So one hour later, I am back down at reception, slightly numb with compromised speech, making another appointment and explaining my tale. Both receptionists look at each other then back at me. “Be careful. The effects may still be kicking in”. They repeated pretty much what the dentist prescribed; to take it easy. Have a sweet tea. I would if I liked tea.
I started to thaw over the next few hours. The only other thing I felt was a deep disappointment at the lost opportunity  to get my tooth sorted. I would have to endure discomfort at some point in the immediate future, all over again.
I returned a week later. I am not one to carry anxiety, so I was fine all week prior, reserving any thoughts about it until the morning of my appointment. And on the day I prayed not to go through a series of injections like the last time, all in vain. I even Googled my peculiar experience that morning, before I left for the appointment and I found seven reasons why they may not have worked. 1) anatomical variations 2) Technical errors 3) Anxious Patient 4) Inflammation or infection in the region 5) Defective anaesthetic solutions 6) Having red hair 7) Having joint Hypermobility.
Well, 3, 6 and 7 I can safely rule out. Certainly, my dislike of dentists would never keep me up at night. Could it be one of the other four? Though I have not suffered from any severe pain during the interim. I read about some unusual nerve connections possibly being present -typically on the lower jaw, where my tooth is situated- which could mean there are extra nerves supplying feeling for a particular tooth. As I understand it, when the dentist suspects that extra nerves are present, additional local is needed in the right position. However, the dental nerve within the lower jaw is buried within dense bone, which is where I start to see the similarities with pin the tail on the donkey, equipped though she is, to deal with what may be going on.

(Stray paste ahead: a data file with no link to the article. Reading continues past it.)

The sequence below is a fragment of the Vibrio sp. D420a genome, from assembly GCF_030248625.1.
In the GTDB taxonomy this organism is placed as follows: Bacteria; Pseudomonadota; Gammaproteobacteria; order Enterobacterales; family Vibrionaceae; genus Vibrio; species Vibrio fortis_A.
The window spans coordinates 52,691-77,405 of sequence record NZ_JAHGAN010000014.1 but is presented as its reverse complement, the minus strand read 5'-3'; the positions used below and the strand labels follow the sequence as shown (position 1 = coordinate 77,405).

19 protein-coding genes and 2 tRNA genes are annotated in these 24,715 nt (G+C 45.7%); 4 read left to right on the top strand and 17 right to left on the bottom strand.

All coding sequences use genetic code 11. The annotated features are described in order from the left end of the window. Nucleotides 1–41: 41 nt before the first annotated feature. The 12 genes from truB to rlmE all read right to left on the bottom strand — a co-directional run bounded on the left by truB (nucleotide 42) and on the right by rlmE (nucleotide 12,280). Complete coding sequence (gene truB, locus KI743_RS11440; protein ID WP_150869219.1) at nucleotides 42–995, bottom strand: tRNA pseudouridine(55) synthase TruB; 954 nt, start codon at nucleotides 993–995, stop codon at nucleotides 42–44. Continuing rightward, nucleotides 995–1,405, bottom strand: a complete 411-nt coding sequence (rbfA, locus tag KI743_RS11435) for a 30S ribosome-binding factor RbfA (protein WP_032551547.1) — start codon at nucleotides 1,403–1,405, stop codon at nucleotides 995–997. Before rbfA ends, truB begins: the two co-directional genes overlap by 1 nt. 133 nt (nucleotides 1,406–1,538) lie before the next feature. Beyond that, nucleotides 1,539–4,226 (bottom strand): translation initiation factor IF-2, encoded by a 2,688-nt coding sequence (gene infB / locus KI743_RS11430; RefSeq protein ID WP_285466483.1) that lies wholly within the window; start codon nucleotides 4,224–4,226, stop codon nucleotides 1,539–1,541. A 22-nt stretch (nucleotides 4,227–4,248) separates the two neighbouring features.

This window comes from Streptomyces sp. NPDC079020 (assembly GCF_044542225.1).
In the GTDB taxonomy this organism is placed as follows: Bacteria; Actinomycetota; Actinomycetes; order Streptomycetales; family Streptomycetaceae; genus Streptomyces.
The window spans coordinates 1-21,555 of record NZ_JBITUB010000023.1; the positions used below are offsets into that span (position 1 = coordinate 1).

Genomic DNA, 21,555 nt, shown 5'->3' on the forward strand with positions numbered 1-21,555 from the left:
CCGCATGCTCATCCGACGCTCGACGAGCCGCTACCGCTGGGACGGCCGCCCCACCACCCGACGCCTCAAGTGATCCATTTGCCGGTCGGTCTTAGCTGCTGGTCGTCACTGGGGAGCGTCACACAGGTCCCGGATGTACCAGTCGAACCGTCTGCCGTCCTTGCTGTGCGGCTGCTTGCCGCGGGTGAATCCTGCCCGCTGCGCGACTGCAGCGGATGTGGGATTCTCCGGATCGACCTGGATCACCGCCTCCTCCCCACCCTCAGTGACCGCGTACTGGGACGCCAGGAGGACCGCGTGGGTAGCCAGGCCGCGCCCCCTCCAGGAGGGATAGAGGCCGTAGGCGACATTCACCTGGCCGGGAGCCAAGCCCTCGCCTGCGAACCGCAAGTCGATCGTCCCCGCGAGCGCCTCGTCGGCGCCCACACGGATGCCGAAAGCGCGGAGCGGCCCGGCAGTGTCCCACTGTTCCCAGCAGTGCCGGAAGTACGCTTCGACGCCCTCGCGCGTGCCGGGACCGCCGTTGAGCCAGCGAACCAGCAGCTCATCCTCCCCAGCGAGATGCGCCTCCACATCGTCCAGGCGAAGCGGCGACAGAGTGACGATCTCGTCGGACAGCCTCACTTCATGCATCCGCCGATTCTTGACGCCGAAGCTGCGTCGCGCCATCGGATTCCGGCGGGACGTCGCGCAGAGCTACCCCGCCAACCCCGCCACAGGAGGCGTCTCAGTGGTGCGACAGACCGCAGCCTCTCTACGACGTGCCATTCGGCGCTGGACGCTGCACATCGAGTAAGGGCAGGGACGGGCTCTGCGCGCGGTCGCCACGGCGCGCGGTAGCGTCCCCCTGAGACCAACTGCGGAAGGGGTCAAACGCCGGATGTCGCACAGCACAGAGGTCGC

I was aware that she would be reviewing the anaesthetic solution for this very appointment. She had mentioned trying a different batch. On arrival, she informed me that, not only was it from a new batch, but it was also stronger.
So ditto everything I could do to manage the discomfort of the needle, just like my first appointment. Ditto the wait in the chair, for the injection to take effect. And sadly, ditto the results. With heavy sighs from us both, she tried a second time that day- clearly trying from different angles.  Finally, it felt like we were getting somewhere. The whole side of my jaw felt like a block. She took her prodding instrument and asked me to open my jaw, which was a challenge in itself. She touched the tooth.
“Ow!”
And that’s where we are. I have an appointment booked for ten days time. My dentist has arranged for her colleague to administer the injection, after which she will take over, and carry out the root canal. Five injections in total, and not an ounce of treatment. Like I said at the beginning, I’m reminded of the  well-oiled, old saying…
Wish me luck. I’ll fill you in.

 

Facebook
Facebook
Follow by Email
Google+
Google+
http://skilbey.com/sixth-time-lucky-in-dentist-chair
PINTEREST
PINTEREST
RSS

Many thanks for reading. Your thoughts are always welcomed.

Your email address will not be published. Required fields are marked *